In 1967 ecologist Robert MacArthur of Princeton and biologist E. O. Wilson of Harvard published The Theory of Island Biogeography through Princeton University Press. In this work they showed that the species richness of an area could be predicted in terms of such factors as habitat area, immigration rate and extinction rate.
"Island biogeography is a field within biogeography that attempts to establish and explain the factors that affect the species richness of natural communities. The theory was developed to explain species richness of actual islands. It has since been extended to mountains surrounded by deserts, lakes surrounded by dry land, forest fragments surrounded by human-altered landscapes. Now it is used in reference to any ecosystem surrounded by unlike ecosystems. The field was started in the 1960s by the ecologists Robert MacArthur and E.O. Wilson, who coined the term theory of island biogeography, as this theory attempted to predict the number of species that would exist on a newly created island.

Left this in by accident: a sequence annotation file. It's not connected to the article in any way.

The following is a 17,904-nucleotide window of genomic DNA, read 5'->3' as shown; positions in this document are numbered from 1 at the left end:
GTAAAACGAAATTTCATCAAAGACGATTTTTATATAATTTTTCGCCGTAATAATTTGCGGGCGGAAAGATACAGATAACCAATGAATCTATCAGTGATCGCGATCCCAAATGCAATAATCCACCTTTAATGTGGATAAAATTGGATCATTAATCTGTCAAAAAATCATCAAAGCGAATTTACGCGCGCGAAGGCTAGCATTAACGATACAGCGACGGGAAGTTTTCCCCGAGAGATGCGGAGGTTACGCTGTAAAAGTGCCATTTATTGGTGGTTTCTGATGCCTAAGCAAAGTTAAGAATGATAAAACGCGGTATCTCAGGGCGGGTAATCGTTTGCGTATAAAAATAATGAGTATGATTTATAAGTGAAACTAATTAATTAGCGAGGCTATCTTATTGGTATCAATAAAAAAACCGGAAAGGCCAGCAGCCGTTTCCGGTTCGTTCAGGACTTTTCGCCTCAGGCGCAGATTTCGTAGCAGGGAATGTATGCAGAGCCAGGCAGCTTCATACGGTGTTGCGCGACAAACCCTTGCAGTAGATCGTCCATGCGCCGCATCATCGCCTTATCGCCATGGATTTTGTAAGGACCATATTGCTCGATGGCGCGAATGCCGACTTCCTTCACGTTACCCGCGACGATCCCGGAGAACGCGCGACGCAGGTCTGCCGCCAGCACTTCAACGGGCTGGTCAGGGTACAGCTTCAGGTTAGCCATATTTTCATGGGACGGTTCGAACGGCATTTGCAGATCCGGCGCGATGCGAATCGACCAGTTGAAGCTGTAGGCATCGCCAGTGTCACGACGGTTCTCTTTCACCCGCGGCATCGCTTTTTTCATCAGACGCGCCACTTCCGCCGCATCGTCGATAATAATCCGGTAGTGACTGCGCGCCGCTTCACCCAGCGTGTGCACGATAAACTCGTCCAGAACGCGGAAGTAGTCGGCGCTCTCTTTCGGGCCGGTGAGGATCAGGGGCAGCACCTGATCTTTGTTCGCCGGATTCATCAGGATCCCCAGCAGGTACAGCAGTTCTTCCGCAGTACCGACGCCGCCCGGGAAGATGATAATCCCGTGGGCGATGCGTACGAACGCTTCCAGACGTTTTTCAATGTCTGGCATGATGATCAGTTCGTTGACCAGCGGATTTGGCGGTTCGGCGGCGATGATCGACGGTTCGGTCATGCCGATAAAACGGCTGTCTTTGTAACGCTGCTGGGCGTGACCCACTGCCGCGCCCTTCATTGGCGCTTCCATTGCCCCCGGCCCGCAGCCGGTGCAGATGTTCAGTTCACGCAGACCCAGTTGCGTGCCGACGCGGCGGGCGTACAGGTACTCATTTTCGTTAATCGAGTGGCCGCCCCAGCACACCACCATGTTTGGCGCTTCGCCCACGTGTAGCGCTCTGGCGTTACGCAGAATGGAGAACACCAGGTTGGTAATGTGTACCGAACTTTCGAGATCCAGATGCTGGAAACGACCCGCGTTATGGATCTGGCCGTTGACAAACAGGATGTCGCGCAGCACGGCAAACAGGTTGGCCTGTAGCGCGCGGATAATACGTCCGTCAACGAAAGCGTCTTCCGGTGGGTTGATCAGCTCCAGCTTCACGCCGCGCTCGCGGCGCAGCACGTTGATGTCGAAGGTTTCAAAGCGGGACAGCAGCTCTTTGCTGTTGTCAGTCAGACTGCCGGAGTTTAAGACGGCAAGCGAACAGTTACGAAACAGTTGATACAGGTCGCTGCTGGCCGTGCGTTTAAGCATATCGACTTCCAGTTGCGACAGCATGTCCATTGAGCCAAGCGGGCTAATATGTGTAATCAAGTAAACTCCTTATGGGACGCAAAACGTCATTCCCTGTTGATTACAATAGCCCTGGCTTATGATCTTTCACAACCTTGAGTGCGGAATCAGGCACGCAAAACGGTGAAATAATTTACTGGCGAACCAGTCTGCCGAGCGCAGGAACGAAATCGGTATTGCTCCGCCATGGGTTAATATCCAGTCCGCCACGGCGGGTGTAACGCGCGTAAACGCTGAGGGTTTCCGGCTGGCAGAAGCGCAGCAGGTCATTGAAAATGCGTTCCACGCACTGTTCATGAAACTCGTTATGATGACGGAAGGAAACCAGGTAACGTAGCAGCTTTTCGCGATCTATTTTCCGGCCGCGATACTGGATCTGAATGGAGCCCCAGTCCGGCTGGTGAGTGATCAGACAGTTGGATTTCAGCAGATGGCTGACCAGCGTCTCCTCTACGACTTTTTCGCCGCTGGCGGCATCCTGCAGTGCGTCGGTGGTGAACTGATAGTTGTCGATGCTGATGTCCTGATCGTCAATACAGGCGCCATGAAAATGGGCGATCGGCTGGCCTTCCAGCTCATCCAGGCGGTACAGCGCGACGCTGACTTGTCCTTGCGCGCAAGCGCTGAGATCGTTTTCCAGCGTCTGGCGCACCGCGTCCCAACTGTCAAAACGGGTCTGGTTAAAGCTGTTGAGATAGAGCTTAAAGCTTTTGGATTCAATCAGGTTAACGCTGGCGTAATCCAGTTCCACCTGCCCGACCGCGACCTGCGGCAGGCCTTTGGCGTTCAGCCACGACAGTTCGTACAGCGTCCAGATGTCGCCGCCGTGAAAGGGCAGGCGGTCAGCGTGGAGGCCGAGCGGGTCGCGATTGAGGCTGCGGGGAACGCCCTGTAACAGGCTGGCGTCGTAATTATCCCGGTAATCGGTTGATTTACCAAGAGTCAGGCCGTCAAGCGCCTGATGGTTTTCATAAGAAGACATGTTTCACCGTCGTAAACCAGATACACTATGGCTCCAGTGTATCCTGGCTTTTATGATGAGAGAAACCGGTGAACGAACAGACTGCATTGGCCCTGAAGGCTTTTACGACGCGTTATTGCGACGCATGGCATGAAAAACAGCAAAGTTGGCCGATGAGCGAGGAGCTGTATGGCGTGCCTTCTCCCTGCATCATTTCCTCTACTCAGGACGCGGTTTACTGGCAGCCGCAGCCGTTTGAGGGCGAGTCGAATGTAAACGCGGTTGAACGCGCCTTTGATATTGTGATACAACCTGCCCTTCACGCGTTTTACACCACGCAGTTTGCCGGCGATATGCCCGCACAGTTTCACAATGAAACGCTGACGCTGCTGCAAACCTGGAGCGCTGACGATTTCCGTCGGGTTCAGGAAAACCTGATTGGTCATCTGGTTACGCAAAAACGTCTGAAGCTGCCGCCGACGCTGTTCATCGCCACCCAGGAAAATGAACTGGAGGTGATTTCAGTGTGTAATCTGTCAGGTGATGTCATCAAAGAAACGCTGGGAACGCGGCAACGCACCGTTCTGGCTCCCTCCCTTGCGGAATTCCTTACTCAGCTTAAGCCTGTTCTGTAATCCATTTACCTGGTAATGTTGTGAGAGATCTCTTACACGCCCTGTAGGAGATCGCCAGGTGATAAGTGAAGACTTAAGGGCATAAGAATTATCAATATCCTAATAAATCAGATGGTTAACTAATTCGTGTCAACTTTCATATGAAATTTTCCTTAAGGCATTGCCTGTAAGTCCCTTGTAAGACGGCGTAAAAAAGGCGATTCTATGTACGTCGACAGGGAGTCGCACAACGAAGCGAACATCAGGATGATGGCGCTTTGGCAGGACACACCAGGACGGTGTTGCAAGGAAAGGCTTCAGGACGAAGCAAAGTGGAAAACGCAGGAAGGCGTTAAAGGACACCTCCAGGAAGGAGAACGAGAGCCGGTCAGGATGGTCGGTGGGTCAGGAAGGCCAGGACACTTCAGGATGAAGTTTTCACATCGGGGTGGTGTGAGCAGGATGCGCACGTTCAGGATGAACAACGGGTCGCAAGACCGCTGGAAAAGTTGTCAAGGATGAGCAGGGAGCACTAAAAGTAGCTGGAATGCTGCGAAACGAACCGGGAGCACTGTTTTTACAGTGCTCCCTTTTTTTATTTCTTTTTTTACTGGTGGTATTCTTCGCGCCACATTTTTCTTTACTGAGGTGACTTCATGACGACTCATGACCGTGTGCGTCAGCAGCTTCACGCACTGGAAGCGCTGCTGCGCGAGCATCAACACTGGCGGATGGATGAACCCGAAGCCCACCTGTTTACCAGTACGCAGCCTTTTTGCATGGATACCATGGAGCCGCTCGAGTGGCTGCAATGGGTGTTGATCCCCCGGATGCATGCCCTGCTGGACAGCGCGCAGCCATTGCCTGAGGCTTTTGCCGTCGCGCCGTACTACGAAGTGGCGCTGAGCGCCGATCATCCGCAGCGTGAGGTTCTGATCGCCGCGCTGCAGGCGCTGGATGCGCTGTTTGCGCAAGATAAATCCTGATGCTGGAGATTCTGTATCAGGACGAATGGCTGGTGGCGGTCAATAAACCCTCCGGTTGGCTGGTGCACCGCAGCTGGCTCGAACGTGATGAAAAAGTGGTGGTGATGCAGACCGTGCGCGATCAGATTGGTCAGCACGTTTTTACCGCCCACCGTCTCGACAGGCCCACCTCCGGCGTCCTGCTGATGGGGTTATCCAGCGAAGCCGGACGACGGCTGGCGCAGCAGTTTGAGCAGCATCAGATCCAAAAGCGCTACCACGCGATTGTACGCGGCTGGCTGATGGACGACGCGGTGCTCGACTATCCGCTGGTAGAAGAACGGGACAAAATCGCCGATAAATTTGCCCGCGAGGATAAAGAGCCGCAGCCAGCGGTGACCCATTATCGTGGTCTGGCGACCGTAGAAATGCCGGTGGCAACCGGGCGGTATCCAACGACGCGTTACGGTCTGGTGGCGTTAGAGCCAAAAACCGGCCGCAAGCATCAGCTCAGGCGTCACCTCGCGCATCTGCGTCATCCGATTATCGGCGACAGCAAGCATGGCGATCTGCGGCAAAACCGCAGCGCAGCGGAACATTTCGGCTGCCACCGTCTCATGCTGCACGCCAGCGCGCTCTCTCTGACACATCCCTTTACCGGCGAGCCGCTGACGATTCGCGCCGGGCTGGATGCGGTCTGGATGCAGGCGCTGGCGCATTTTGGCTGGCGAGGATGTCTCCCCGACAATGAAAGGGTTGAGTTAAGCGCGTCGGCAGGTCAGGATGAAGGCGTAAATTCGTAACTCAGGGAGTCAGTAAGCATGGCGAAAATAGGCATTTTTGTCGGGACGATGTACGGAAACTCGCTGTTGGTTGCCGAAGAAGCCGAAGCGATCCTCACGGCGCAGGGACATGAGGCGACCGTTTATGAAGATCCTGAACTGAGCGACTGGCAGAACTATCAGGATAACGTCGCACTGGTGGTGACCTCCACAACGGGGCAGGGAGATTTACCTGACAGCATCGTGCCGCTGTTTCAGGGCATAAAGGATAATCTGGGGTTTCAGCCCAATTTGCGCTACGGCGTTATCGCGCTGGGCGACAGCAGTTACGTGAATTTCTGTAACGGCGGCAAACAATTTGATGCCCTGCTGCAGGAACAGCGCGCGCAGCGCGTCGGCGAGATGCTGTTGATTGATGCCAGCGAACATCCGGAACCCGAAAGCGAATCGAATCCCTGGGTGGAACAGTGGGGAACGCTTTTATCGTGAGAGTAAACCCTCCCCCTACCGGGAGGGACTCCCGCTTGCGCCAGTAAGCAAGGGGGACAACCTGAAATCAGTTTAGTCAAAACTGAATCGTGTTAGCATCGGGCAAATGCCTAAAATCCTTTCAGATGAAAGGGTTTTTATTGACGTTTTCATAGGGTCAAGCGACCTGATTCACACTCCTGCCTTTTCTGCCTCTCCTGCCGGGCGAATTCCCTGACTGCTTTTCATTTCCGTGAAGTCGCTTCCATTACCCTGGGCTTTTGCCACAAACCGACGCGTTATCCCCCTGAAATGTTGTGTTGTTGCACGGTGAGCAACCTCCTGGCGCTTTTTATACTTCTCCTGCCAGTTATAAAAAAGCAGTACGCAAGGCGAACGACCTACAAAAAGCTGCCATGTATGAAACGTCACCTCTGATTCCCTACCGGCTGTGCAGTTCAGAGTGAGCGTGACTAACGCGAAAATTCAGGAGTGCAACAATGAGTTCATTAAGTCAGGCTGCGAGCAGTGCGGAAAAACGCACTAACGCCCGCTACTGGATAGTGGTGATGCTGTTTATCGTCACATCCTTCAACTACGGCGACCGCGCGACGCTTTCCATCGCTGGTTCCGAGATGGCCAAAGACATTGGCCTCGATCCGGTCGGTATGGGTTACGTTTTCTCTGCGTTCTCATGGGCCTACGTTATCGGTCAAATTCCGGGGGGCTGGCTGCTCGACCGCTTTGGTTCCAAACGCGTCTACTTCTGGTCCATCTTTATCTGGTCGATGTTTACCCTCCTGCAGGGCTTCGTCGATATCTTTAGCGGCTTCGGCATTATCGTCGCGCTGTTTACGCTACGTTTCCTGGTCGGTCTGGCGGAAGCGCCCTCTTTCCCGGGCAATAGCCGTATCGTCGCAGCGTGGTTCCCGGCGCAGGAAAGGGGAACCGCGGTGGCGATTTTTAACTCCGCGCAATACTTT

"For biogeographical purposes, an 'island' is any area of suitable habitat surrounded by an expanse of unsuitable habitat. While this may be a traditional island—a mass of land surrounded by water—the term may also be applied to many untraditional 'islands', such as the peaks of mountains, isolated springs in the desert, or expanses of grassland surrounded by highways or housing tracts. Additionally, what is an island for one organism may not be an island for another: some organisms located on mountaintops may also be found in the valleys, while others may be restricted to the peaks" (Wikipedia article on Island biogeography, accessed 05-08-2009).